Middle-Earth Adventures

Campfires, man. Magical.

Last time, I was working on a Landshut hack set in Tolkien’s universe of The Hobbit and The Lord of the Rings. This time, I’m continuing my work after a couple of realizations (and some reading):

  1. The Mirkwood Campaign can only be mined for ideas at best. The “adventures” in there are very one-note or one-dimensional. That said, I’ve never run a campaign (in the traditional sense) out of a book. It seems very constricting for player decisions and GMs. The players in these campaigns are expected to play audience to the NPCs a lot. That’s high on my pet peeves list.
  2. My “countdown clock” mechanic was not getting any support from the book listed above. I was looking for some good “grim portents” like from Dungeon World, but I got jack squat.
  3. There’s a cool set of Region Guides for Rhovanion, Rivendell and The Lonely Mountain that are MUCH better than “campaign books.” These feel a lot more like the sandbox play I’m comfortable with, ala Hot Springs Island. They make for much better resources for me, the GM.

So, I changed the name to account for this “moving on from Mirkwood.” Now, it’s Middle-Earth Adventures. I have Red Ink Adventures, so why not make a habit to slap “adventures” onto everything I make? It’s one of my favorite words, after all. Onward!

This is version 0.2 of the game.

Edit: This is version 0.3 of the game. 🙂

Changes:

Rolling the dice has changed. On a tie, simply reroll. I was convinced by someone I think is pretty neat to change that.

Gutted the”countdown clock” for a Mirkwood campaign. Reasons listed above.

‘Attribute math’ has changed. 10+ = high, 4- = low. That way, you have a 1-in-6 of a high and low attribute. With six attributes, you have the theoretical probability of getting one of each. That feels nice to me.

“Rations” are changed to “supplies.” Now it’s food and water. More on that next.

Ranged attacks have been differentiated from melee ones. It boils down to the fact that there’s no reason to use melee when ranged attacks are clearly better. If you lose a melee roll, you get whacked back. If you lose a ranged roll… Nothing? So I added a simple ammo system. That system ended up feeding into how dice rolls, supplies, and adventuring gear work: When a player is not the winner [of a dice roll], they may lose one use of a resource, like arrows, supplies, or adventuring gear as a consequence. It might seem obvious, but I like making it an explicit rule in the game. Notice, this partially solves the “keep trying when fail.” Failed to pick the lock? Your pick breaks, lose 1 adventuring gear. Failed that navigation roll? Lose 1 supply as you track your way back to the trail. Failed that ranged attack? Lose 1 arrow.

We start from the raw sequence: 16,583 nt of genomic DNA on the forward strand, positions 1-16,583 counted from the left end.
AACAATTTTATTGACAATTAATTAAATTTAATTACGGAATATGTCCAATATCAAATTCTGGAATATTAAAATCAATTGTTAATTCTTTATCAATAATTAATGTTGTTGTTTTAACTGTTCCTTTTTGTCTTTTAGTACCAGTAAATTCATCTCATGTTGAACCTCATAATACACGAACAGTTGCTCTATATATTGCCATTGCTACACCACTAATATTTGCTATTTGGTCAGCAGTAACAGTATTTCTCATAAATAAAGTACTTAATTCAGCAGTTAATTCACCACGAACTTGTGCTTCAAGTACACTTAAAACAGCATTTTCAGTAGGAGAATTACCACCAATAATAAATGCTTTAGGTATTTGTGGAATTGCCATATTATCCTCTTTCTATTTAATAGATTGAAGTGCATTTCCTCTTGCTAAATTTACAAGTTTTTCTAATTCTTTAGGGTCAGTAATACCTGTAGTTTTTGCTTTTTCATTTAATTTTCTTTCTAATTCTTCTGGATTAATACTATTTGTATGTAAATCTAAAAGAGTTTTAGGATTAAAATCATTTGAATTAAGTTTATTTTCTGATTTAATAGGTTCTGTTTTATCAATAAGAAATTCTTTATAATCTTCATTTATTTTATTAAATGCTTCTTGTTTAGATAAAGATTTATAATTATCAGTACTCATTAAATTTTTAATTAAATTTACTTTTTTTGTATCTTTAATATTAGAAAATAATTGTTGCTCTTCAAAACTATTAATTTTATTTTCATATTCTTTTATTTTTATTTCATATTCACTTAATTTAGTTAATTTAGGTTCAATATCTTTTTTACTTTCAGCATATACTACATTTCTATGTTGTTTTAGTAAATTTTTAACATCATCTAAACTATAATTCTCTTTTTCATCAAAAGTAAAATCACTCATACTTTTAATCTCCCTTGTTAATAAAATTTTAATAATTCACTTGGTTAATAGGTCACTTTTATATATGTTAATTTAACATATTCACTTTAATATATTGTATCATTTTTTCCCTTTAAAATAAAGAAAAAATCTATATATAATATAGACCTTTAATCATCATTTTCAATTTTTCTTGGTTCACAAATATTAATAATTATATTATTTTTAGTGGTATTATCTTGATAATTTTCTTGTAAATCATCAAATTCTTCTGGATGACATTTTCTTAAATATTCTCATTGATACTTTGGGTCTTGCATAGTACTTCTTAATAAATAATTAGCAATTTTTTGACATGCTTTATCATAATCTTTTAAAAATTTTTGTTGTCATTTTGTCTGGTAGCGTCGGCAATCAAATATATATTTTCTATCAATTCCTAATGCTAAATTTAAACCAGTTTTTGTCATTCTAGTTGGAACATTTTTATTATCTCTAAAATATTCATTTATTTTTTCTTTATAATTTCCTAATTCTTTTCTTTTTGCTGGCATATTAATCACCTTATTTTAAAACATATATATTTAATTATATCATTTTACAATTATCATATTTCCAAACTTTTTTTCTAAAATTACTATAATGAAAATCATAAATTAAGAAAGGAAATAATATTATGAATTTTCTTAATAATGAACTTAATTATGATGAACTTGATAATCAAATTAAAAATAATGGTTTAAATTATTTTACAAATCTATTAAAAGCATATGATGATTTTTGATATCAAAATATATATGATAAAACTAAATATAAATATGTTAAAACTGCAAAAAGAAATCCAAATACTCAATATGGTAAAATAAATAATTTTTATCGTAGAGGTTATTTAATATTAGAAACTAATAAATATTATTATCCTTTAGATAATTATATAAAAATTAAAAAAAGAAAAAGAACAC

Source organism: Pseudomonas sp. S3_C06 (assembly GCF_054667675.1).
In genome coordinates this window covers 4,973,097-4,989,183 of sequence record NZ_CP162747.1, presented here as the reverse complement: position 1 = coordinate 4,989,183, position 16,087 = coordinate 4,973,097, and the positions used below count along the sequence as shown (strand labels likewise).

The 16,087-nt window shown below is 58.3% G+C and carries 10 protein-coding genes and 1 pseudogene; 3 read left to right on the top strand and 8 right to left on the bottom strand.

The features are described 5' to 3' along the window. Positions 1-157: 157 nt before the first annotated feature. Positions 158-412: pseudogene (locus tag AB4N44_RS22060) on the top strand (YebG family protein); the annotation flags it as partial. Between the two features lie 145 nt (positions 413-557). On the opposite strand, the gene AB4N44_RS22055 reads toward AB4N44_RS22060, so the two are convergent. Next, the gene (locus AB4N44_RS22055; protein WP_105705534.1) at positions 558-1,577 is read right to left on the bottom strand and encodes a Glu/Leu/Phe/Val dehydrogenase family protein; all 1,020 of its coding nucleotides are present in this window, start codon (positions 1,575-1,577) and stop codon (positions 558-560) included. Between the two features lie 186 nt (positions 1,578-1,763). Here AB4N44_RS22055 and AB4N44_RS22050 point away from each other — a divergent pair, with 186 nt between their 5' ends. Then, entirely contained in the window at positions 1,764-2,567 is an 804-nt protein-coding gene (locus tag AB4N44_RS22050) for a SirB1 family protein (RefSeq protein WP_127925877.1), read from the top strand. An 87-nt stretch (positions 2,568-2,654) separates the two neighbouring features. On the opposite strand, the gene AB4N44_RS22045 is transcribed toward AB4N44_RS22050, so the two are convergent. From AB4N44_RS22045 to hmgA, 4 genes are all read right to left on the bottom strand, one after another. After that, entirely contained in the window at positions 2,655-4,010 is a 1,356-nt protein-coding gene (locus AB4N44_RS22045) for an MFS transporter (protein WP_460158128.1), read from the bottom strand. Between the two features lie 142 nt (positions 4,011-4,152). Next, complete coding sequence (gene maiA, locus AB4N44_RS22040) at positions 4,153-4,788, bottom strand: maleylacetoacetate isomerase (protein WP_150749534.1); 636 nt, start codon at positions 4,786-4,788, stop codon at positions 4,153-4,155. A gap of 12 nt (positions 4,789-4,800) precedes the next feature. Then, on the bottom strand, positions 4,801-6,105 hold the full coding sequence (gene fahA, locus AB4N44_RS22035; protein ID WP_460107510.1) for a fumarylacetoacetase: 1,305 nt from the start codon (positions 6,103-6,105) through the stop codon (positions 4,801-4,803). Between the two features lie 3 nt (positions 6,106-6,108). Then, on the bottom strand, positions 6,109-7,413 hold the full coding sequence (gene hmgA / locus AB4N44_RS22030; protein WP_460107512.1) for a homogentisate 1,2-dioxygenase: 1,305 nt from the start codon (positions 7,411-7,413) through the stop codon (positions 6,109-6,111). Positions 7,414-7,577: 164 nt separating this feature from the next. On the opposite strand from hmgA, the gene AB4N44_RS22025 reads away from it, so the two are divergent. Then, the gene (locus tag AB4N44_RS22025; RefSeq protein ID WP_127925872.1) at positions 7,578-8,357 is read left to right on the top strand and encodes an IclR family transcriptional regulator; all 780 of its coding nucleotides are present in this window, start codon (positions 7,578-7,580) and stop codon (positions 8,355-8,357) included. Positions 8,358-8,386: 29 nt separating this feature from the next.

Bulky items and encumbrance have been changed, making resource management a little more involved, but not much. Adventuring gear and supplies each take up slots now, as do the newly added “arrows.”

Healing. That’s important. It also makes reference to Sanctuaries, of which there are many in Middle-Earth.

Simplified the “rewards” of the game. I mean that in the abstract sense. It’s the thing that answers “What do we get for continued play? What are we aiming for.” Rewards and Virtues from martial and wise cultures, respectively. Less wordy, for sure.

Even with all these changes, the game is still only one page. I’m content with that as a good design goal.

Now I’m going to reread the Battle of the Five Armies and pretend to smoke a pipe. Later!

This is version 0.2 of the game.

Edit: This is version 0.3 of the game. 🙂

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